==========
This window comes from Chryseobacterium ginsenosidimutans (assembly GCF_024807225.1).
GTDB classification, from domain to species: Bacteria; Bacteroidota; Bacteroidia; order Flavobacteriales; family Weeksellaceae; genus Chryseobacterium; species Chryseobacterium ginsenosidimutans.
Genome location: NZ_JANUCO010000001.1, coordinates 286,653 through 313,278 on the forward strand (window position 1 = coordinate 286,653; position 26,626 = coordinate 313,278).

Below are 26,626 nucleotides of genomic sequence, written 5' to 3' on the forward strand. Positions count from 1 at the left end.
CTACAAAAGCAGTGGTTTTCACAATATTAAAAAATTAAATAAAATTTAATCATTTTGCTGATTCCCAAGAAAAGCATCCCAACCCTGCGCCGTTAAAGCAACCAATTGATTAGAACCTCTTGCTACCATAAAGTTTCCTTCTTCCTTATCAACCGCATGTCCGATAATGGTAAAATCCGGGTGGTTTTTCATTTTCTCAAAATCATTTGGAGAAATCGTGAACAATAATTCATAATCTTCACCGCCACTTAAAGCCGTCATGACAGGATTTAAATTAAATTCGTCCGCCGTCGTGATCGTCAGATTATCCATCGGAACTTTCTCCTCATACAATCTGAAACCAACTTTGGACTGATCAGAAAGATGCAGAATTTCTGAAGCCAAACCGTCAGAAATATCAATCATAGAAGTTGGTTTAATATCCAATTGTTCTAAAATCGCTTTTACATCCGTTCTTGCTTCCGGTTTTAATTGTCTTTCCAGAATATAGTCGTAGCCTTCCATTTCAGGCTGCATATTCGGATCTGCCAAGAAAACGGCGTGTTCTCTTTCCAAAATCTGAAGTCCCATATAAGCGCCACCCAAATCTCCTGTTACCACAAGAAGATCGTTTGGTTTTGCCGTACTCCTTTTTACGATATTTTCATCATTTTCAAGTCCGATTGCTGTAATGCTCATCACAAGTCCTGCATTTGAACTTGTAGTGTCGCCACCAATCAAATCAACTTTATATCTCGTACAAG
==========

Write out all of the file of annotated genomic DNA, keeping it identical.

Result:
This window comes from Chryseobacterium ginsenosidimutans (assembly GCF_024807225.1).
GTDB classification, from domain to species: Bacteria; Bacteroidota; Bacteroidia; order Flavobacteriales; family Weeksellaceae; genus Chryseobacterium; species Chryseobacterium ginsenosidimutans.
Genome location: NZ_JANUCO010000001.1, coordinates 286,653 through 313,278 on the forward strand (window position 1 = coordinate 286,653; position 26,626 = coordinate 313,278).

Below are 26,626 nucleotides of genomic sequence, written 5' to 3' on the forward strand. Positions count from 1 at the left end.
CTACAAAAGCAGTGGTTTTCACAATATTAAAAAATTAAATAAAATTTAATCATTTTGCTGATTCCCAAGAAAAGCATCCCAACCCTGCGCCGTTAAAGCAACCAATTGATTAGAACCTCTTGCTACCATAAAGTTTCCTTCTTCCTTATCAACCGCATGTCCGATAATGGTAAAATCCGGGTGGTTTTTCATTTTCTCAAAATCATTTGGAGAAATCGTGAACAATAATTCATAATCTTCACCGCCACTTAAAGCCGTCATGACAGGATTTAAATTAAATTCGTCCGCCGTCGTGATCGTCAGATTATCCATCGGAACTTTCTCCTCATACAATCTGAAACCAACTTTGGACTGATCAGAAAGATGCAGAATTTCTGAAGCCAAACCGTCAGAAATATCAATCATAGAAGTTGGTTTAATATCCAATTGTTCTAAAATCGCTTTTACATCCGTTCTTGCTTCCGGTTTTAATTGTCTTTCCAGAATATAGTCGTAGCCTTCCATTTCAGGCTGCATATTCGGATCTGCCAAGAAAACGGCGTGTTCTCTTTCCAAAATCTGAAGTCCCATATAAGCGCCACCCAAATCTCCTGTTACCACAAGAAGATCGTTTGGTTTTGCCGTACTCCTTTTTACGATATTTTCATCATTTTCAAGTCCGATTGCTGTAATGCTCATCACAAGTCCTGCATTTGAACTTGTAGTGTCGCCACCAATCAAATCAACTTTATATCTCGTACAAG